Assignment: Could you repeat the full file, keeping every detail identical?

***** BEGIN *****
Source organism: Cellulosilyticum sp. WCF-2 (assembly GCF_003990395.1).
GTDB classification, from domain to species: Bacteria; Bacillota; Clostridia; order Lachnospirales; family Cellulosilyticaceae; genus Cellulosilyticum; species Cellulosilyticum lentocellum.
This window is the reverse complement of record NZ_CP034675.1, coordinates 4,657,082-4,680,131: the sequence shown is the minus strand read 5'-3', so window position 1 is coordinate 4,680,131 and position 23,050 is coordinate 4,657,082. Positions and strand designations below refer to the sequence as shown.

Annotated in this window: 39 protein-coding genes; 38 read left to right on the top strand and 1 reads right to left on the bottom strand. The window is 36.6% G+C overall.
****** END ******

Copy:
Source organism: Cellulosilyticum sp. WCF-2 (assembly GCF_003990395.1).
GTDB classification, from domain to species: Bacteria; Bacillota; Clostridia; order Lachnospirales; family Cellulosilyticaceae; genus Cellulosilyticum; species Cellulosilyticum lentocellum.
This window is the reverse complement of record NZ_CP034675.1, coordinates 4,657,082-4,680,131: the sequence shown is the minus strand read 5'-3', so window position 1 is coordinate 4,680,131 and position 23,050 is coordinate 4,657,082. Positions and strand designations below refer to the sequence as shown.

Annotated in this window: 39 protein-coding genes; 38 read left to right on the top strand and 1 reads right to left on the bottom strand. The window is 36.6% G+C overall.